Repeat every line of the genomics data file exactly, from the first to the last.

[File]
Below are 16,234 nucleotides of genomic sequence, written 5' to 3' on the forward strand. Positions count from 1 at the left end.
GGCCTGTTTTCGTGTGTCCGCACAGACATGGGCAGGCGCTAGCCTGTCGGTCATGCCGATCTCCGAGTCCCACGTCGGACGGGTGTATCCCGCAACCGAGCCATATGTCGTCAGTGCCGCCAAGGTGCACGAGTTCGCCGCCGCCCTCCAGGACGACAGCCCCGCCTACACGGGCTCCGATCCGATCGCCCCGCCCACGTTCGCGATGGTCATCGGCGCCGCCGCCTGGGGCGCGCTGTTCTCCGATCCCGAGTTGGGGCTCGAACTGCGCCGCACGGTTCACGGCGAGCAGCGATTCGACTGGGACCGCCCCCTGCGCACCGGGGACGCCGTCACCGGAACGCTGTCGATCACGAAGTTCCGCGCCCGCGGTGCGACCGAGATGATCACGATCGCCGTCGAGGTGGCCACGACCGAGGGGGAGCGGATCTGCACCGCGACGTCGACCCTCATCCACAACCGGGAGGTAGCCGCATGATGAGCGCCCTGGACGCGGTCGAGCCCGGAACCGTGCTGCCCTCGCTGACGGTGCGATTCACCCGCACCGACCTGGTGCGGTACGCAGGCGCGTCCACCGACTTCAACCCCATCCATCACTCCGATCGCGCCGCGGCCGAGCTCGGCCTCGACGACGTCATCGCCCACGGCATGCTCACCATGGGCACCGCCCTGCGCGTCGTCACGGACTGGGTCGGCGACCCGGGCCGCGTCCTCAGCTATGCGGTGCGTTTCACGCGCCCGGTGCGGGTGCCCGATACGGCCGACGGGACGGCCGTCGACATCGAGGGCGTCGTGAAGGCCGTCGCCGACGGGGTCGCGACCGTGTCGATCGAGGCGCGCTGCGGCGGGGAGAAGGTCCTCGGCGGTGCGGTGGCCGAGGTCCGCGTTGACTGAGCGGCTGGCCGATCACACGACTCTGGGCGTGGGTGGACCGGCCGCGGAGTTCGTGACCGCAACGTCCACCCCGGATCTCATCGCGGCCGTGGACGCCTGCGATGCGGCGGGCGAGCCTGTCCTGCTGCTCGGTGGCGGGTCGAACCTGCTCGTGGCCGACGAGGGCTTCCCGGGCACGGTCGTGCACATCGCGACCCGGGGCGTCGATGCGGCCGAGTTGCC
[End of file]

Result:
Below are 16,234 nucleotides of genomic sequence, written 5' to 3' on the forward strand. Positions count from 1 at the left end.
GGCCTGTTTTCGTGTGTCCGCACAGACATGGGCAGGCGCTAGCCTGTCGGTCATGCCGATCTCCGAGTCCCACGTCGGACGGGTGTATCCCGCAACCGAGCCATATGTCGTCAGTGCCGCCAAGGTGCACGAGTTCGCCGCCGCCCTCCAGGACGACAGCCCCGCCTACACGGGCTCCGATCCGATCGCCCCGCCCACGTTCGCGATGGTCATCGGCGCCGCCGCCTGGGGCGCGCTGTTCTCCGATCCCGAGTTGGGGCTCGAACTGCGCCGCACGGTTCACGGCGAGCAGCGATTCGACTGGGACCGCCCCCTGCGCACCGGGGACGCCGTCACCGGAACGCTGTCGATCACGAAGTTCCGCGCCCGCGGTGCGACCGAGATGATCACGATCGCCGTCGAGGTGGCCACGACCGAGGGGGAGCGGATCTGCACCGCGACGTCGACCCTCATCCACAACCGGGAGGTAGCCGCATGATGAGCGCCCTGGACGCGGTCGAGCCCGGAACCGTGCTGCCCTCGCTGACGGTGCGATTCACCCGCACCGACCTGGTGCGGTACGCAGGCGCGTCCACCGACTTCAACCCCATCCATCACTCCGATCGCGCCGCGGCCGAGCTCGGCCTCGACGACGTCATCGCCCACGGCATGCTCACCATGGGCACCGCCCTGCGCGTCGTCACGGACTGGGTCGGCGACCCGGGCCGCGTCCTCAGCTATGCGGTGCGTTTCACGCGCCCGGTGCGGGTGCCCGATACGGCCGACGGGACGGCCGTCGACATCGAGGGCGTCGTGAAGGCCGTCGCCGACGGGGTCGCGACCGTGTCGATCGAGGCGCGCTGCGGCGGGGAGAAGGTCCTCGGCGGTGCGGTGGCCGAGGTCCGCGTTGACTGAGCGGCTGGCCGATCACACGACTCTGGGCGTGGGTGGACCGGCCGCGGAGTTCGTGACCGCAACGTCCACCCCGGATCTCATCGCGGCCGTGGACGCCTGCGATGCGGCGGGCGAGCCTGTCCTGCTGCTCGGTGGCGGGTCGAACCTGCTCGTGGCCGACGAGGGCTTCCCGGGCACGGTCGTGCACATCGCGACCCGGGGCGTCGATGCGGCCGAGTTGCC